A popular seaside town once dubbed the “party capital” of Britain is facing a dangerous drug epidemic. Newquay, in Cornwall, is known for its sandy beaches and strong waves perfect for surfers. But in recent years, it has also experienced a severe drug issue, with some of its areas having become “synonymous with drugs”, according to a local.
Home Office figures show Devon and Cornwall Police seized 18.7kg of cocaine in the year to March 2022 – up from 16.2kg the year before. The amount of ketamine seized also rose, going from 0.3kg in 2021 to 1.8kg last year.
CrimeRate stats suggest Newquay is the second most dangerous small town in Cornwall, and among the top five most dangerous overall out of the 212 towns, cities and villages in the area.
The overall crime rate in the town in 2022 was 69 crimes per 1,000 people, the website stated, 73 percent higher than the county-wide average of 40 per 1,000 residents.
Last month, three men were jailed for a large-scale drugs conspiracy that saw illegal substances transported to Cornwall and proceeds from sales sent back to Liverpool, as reported by Cornwall Live.
Dave Farrow, a local businessman, moved from Norfolk to Newquay in 1983 and said to have seen a transformation undergone by the area when it comes to drug use.
Speaking about his first years in the town, when he worked as a club doorman, he told The Sun: “In those days people would often come out at 10pm or later, they’d be already drunk and wanting to party, and it would get quite messy. It was the party capital at that point and the streets were packed with groups of young people.”
Mr Farrow, who now runs the Karma Surfboard shop near Towan beach, recalled how he would find people “snorting cocaine” in the toilet cubicles during his shifts. He believes the problem with drugs faced by Newquay is now “different”.
Mr Farrow said: “There are areas of Newquay which have become synonymous with drugs. Typically, they are the streets which have houses split into flats, rather than housing whole families. That’s where the dealers and a lot of the users tend to live, but it happens openly in the town too.”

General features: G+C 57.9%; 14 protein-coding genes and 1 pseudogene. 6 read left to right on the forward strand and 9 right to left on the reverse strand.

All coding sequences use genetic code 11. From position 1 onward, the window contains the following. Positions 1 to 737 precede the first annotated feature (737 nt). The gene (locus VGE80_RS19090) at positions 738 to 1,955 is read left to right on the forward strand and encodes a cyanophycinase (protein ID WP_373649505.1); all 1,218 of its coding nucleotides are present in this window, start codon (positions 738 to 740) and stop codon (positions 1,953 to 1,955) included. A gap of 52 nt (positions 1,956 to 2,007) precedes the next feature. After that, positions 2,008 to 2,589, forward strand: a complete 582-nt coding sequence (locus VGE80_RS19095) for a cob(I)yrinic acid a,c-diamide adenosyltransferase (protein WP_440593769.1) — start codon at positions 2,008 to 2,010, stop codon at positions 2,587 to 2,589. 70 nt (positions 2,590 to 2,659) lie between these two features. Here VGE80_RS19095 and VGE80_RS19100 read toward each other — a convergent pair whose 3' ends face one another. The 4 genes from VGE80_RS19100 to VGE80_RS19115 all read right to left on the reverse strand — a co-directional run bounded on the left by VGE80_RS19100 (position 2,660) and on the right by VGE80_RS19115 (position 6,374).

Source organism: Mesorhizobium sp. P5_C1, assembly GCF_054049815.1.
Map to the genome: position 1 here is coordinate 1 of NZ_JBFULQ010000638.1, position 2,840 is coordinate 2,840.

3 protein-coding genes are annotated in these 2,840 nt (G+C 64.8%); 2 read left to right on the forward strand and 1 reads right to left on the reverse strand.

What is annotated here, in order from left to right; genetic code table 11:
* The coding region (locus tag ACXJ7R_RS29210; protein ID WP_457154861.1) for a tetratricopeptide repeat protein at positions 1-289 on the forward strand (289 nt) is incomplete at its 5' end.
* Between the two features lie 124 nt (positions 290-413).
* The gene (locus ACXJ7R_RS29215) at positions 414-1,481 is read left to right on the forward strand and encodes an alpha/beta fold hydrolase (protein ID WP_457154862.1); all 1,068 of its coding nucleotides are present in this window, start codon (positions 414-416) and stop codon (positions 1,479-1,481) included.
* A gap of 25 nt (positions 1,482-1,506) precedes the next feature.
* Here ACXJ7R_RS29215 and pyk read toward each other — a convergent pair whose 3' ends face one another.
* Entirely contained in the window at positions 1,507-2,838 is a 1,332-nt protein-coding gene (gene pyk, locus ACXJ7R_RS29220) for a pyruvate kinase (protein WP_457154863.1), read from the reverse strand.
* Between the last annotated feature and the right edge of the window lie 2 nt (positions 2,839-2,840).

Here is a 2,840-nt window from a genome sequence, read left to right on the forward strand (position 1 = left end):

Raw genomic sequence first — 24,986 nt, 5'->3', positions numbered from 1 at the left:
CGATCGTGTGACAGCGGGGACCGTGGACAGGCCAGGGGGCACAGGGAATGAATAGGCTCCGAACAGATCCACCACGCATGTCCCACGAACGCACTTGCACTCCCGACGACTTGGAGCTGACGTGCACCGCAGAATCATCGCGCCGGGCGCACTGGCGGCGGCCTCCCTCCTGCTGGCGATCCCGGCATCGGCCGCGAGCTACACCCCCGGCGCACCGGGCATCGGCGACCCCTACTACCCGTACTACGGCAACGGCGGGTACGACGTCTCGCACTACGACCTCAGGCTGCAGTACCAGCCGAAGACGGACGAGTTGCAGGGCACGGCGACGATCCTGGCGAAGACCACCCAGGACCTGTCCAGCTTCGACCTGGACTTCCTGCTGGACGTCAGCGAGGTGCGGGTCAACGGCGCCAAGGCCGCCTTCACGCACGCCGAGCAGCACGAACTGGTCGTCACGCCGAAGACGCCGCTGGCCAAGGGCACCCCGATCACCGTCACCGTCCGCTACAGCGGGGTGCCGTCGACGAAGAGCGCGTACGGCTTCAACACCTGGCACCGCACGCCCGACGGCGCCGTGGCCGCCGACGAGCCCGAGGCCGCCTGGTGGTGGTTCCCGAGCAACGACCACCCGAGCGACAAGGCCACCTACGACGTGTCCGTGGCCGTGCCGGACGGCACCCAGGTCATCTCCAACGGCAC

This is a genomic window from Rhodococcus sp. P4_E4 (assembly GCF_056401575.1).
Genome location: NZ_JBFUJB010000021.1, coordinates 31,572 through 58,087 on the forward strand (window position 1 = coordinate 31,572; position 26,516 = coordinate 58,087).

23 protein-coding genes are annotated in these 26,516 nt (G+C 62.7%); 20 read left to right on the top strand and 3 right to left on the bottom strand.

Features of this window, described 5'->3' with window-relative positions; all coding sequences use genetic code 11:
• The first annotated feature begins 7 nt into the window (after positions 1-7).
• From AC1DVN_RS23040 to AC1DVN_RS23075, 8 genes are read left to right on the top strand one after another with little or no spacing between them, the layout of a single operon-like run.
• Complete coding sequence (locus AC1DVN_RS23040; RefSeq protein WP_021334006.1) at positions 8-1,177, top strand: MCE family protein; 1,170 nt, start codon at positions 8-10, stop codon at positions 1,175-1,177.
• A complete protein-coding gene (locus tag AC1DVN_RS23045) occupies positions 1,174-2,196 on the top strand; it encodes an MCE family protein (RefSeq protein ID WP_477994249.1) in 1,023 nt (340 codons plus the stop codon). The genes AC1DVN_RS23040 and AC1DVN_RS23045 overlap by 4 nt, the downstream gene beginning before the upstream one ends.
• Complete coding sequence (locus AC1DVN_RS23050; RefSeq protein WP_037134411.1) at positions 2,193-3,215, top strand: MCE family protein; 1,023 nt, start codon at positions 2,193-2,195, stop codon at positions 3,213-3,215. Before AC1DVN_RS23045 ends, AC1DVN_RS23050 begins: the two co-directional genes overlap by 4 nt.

Smoking cannabis in public has become “almost socially acceptable”, he continued, and he claimed to have even seen people snorting cocaine on the beach.
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Another local, Stephen Walker owns the fishing and angling shop Sling Your Hook on Beach Road, also spoke about a widespread drug problem in the town, saying he has seen both people using illegal substances and dealing them in the streets.
As noted by Mr Farrow, Newquay used to be a hotspot for young people wanting to party after they ended their school exams as well as for hen and stag dos.
To shrug off the town’s reputation of Britain’s Megaluf, police and council chiefs clamped down on anti-social behaviour in 2009, banning T-shirts with rude slogans and X-rated inflatables.
As the town started to shed its reputation as a destination for wild partygoers, the local beaches also got cleaned up, with clubgoers no longer heading to the beach to take continue their nights out and take drugs.
The main areas interested by drug-related crime now appear to be away from the shores.
While acknowledging the existing issues, officials are working hard to put an end to the drug epidemic, much like they already did to Newquay’s reputation as party city.
Alison Hernandez, police and crime commissioner for Devon, Cornwall and the Isles of Scilly, told The Sun: “It is absolutely vital that we work with other forces to tackle the drug dealing which does so much damage in our communities. These operations will continue with my full support, which includes direct financial investment, so our communities and the dealers who seek to exploit our most vulnerable citizens understand that this evil trade will not be tolerated here.”
Newquay town councillor Louis Gardner said: “County Lines is an issue that the police are fighting hard to tackle. This issue is common across rural areas, especially areas with a high seasonal uplift. The issue of drugs needs a multi-agency response. Newquay Safe was established as an organisation over 10 years ago, the first of its kind in the UK. This organisation meets monthly in the winter months but weekly in the summer to tackle issues at the source.
“Led by Cornwall Council, members include all of the emergency services, local authorities, charities and community organisations who work together for a number of common aims, drug issues being one. The organisation has been so successful in its approach that this model has been rolled out all over the country. It is only through initiatives such as these that we can succeed.”